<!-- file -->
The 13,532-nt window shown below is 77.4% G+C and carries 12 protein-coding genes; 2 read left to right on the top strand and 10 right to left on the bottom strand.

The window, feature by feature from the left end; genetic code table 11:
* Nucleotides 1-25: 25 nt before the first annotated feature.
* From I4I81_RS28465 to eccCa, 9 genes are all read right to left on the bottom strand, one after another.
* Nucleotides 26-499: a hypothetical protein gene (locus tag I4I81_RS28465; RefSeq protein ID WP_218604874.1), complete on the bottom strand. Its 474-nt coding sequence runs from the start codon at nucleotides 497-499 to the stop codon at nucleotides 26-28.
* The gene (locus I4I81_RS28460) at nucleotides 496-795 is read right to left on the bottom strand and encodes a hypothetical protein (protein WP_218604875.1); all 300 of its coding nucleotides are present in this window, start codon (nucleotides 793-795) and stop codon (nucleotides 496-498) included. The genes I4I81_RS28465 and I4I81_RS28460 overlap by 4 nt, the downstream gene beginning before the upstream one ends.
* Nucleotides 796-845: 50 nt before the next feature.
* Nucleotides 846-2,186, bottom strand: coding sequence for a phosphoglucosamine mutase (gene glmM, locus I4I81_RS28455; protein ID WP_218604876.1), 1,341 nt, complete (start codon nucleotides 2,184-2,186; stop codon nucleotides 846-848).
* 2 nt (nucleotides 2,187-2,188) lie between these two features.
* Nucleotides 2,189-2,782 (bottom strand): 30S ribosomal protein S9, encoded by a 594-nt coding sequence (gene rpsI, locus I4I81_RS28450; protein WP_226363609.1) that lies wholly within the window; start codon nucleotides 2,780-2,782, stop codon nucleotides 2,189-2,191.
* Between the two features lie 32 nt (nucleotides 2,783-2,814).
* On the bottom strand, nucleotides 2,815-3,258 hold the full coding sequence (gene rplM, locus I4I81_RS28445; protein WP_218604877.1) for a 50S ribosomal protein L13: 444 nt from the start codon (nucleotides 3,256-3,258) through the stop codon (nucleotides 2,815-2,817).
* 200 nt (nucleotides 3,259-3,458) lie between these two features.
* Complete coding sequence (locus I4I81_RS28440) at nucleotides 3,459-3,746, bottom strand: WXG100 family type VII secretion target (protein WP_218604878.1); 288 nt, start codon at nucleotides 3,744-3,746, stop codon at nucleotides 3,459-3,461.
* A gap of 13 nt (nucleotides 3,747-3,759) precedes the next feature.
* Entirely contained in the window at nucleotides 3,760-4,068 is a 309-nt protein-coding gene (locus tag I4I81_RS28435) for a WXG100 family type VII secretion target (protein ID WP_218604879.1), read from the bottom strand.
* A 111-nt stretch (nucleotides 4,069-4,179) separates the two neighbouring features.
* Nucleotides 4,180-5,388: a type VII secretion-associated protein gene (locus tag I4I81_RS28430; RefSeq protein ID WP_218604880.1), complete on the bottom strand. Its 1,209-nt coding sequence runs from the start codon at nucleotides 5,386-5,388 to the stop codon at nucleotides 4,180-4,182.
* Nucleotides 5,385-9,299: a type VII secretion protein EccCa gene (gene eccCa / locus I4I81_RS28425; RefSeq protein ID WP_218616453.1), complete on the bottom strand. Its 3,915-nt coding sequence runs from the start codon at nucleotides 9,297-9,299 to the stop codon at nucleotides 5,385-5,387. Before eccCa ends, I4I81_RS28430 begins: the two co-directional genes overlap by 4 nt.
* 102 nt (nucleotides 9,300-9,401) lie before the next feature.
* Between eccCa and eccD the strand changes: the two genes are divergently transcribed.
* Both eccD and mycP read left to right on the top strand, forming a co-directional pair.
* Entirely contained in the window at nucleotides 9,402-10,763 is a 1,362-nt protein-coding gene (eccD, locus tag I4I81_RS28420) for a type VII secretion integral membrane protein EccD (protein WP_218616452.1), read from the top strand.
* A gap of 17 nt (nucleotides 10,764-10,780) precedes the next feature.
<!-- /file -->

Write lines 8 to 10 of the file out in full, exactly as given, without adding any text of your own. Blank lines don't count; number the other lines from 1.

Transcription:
* Nucleotides 846-2,186, bottom strand: coding sequence for a phosphoglucosamine mutase (gene glmM, locus I4I81_RS28455; protein ID WP_218604876.1), 1,341 nt, complete (start codon nucleotides 2,184-2,186; stop codon nucleotides 846-848).
* 2 nt (nucleotides 2,187-2,188) lie between these two features.
* Nucleotides 2,189-2,782 (bottom strand): 30S ribosomal protein S9, encoded by a 594-nt coding sequence (gene rpsI, locus I4I81_RS28450; protein WP_226363609.1) that lies wholly within the window; start codon nucleotides 2,780-2,782, stop codon nucleotides 2,189-2,191.